How to get started with measuring burnout

Sara Whitman, chief people officer at Hot Paper Lantern, shares tips for setting definitions before goals and empowering managers to collect data.

Organizations experiencing burnout understand that quantifying its considerable human toll on employees remains a huge opportunity. Studies have shown that burnout recovery can take as long as three years, damaging that person’s productivity, positivity and general emotional wellbeing.  With workplace burnout estimated to cost the U.S. economy more than $500 billion each year, Sara Whitman, chief people officer at Hot Paper Lantern, emphasizes that this has become a norm — in and outside of work.

“We are all unwell,” she says. “There are more of us suffering than there are flourishing, and it’s the exact opposite of what we want in our lives and in our work.”

The good news is, she’s confident that a stronger partnership between comms and HR can help define and quantify, burnout at most organizations. “You probably need some partnership,” Whitman says. “Triangulation, too — maybe an outside party that really specializes in this and is able to add supplementary information or use some other kind of research methods for measuring burnout.”

In the absence of such an outside partner, where do you begin? Whitman shared some advice on how to get started.

Start with definitions, then goals, to nurture the HR and comms partnership

As with any measurement initiative, you must understand what you’re measuring before setting your goals and metrics.

This is why it’s important to start with defining what burnout means at your organization — and how it manifests. Data can help you understand this, but only if HR and comms are aligned on definitions and goals before sharing insights.

“If the goal is to identify where burnout is happening, you can choose an intervention and minimize it,” says Whitman. “But is your goal to minimize or is it to prevent? That’s the big question you have to ask.”

“There’s data that helps us understand how much of an issue it is and when it’s a bigger issue,” Whitman explains. “If the goal is minimizing burnout, you can look and see where it is and try to help. The challenge is that there isn’t enough focus within HR leadership on compiling analytics that are related, and a lot of organizations — though not all of them — are looking at them more piecemeal. Then that data is not shared in partnership with communications.”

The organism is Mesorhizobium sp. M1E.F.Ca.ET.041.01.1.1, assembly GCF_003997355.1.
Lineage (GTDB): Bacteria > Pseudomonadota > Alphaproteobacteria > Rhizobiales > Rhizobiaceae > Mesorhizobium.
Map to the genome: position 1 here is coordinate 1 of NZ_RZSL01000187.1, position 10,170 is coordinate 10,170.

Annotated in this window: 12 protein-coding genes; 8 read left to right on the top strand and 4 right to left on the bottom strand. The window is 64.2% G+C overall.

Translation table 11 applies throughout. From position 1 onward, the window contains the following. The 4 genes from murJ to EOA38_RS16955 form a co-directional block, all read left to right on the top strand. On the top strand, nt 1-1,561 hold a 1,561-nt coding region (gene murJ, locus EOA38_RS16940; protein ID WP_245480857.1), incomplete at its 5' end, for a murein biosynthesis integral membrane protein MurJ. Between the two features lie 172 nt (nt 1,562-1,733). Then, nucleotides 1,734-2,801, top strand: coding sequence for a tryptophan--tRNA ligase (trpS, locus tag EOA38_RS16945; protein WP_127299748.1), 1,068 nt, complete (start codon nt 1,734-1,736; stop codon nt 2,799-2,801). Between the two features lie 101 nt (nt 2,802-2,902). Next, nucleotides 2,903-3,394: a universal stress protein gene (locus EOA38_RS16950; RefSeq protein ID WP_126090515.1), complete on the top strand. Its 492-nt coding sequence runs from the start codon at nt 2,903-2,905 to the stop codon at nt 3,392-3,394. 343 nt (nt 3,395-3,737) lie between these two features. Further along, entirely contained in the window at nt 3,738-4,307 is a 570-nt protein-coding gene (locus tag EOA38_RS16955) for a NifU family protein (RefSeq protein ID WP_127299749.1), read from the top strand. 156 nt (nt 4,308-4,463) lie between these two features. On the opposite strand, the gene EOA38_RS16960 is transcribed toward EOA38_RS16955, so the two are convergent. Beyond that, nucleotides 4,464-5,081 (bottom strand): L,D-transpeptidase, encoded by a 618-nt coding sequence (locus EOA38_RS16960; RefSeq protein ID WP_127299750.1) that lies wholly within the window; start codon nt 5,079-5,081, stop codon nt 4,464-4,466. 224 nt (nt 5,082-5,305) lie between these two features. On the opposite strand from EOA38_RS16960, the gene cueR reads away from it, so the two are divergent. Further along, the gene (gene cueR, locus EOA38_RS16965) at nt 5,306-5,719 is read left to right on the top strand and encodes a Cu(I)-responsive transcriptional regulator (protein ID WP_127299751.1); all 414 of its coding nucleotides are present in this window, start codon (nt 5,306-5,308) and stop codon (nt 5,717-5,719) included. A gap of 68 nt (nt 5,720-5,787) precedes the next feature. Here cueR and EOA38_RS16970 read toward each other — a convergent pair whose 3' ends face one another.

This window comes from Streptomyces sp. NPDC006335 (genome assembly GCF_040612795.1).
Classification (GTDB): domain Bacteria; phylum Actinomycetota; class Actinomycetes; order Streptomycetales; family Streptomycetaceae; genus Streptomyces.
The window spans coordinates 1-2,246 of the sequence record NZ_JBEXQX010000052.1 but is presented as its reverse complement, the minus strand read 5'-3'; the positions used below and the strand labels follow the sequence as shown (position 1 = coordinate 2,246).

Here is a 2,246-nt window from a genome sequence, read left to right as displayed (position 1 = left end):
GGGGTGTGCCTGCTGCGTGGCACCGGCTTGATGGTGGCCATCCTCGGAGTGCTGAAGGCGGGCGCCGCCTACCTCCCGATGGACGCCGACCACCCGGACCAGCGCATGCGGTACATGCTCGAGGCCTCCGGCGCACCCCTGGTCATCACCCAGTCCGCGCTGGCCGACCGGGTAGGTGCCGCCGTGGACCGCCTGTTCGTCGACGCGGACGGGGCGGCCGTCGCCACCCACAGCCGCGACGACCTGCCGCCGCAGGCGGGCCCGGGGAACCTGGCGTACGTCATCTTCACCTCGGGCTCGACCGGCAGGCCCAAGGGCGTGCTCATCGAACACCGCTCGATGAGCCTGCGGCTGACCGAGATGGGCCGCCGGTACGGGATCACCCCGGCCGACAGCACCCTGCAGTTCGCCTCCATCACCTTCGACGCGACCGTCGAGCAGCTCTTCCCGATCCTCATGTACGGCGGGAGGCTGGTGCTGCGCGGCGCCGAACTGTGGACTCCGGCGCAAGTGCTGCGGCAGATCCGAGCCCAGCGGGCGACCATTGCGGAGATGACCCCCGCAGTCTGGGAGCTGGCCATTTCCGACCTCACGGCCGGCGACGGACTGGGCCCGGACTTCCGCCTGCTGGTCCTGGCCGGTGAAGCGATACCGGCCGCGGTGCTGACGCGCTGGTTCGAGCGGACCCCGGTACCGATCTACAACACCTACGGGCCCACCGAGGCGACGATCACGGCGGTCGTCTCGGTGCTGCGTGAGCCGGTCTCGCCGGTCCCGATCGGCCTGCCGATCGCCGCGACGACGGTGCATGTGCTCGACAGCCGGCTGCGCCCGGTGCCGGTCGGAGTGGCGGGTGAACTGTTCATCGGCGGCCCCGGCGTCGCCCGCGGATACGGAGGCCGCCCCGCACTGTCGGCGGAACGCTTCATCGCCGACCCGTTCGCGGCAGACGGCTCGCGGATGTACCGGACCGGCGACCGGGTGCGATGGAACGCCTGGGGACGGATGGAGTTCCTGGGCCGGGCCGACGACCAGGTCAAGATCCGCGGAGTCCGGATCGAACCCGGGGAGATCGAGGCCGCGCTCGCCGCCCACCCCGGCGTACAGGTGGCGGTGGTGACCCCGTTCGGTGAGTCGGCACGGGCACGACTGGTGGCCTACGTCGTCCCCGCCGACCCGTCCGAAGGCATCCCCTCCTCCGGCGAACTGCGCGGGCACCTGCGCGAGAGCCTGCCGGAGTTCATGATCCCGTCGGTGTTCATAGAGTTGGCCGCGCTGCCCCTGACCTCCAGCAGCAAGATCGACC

Though this disconnect around qualitative measurement practices still exists, Whitman gives her HR colleagues credit for getting better at examining other factors. She recommends her HR colleagues start by seeing what metrics they already have available.

“What are the metrics you already have that can help you understand the scope of the issue within our organization at a given time?” she asks. “Obviously, engagement survey data will give you that, but it’s only one little bit.” Other factors to consider here include: Are employees happy with their workload? Are they taking vacation time?

“If somebody’s not taking vacation time, that’s something to look at!”

Prep managers to collect the right data

Managers remain your frontline way to identify and measure burnout — assuming they aren’t burnt out themselves. But folding them in can help them, and you, operationalize the work.

“They need to undestand the signs, they need to know how to talk about it, they need to undestand what the workloads look like across their teams and that they have real, controllable power around the issue,” says Whitman. “And that if they have data from this, they can help you figure out the narrative of what it means to be supported at work.”

Whitman suggests managers have a weekly check-in with their direct reports that asks some standard questions including:

  • What are your priorities for the week?
  • What do you need from me?
  • How are you feeling? This can be a rating scale with customized range from “totally engaged” to “very bored” or whatever fits your burnout definitions.

Additionally, an external framework like the Maslach Burnout Inventory or a partner research solution can be folded into self-assessments or manager communications (with some of the language reworked to reflect your stakeholders).

Once your managers are equipped and empowered to collect this data consistently, HR and comms can partner to make sense of it and present the findings to everyone.

“You can look at the aggregate, you can look at the individual, and then on an HR level get the whole organization to see your five-point scale,” explains Whitman. “If you see, trend-wise, that an organization is falling below three pretty consistently, it has to do with you organizationally.”

By that point, you’ll have a clearer view of what is driving the burnout and how to fix it. Do you need to reduce workloads? Do you need to institute formal breaks? Once you understand the factors, you can be confident that you’re advise on what your people need from an informed, measured place.

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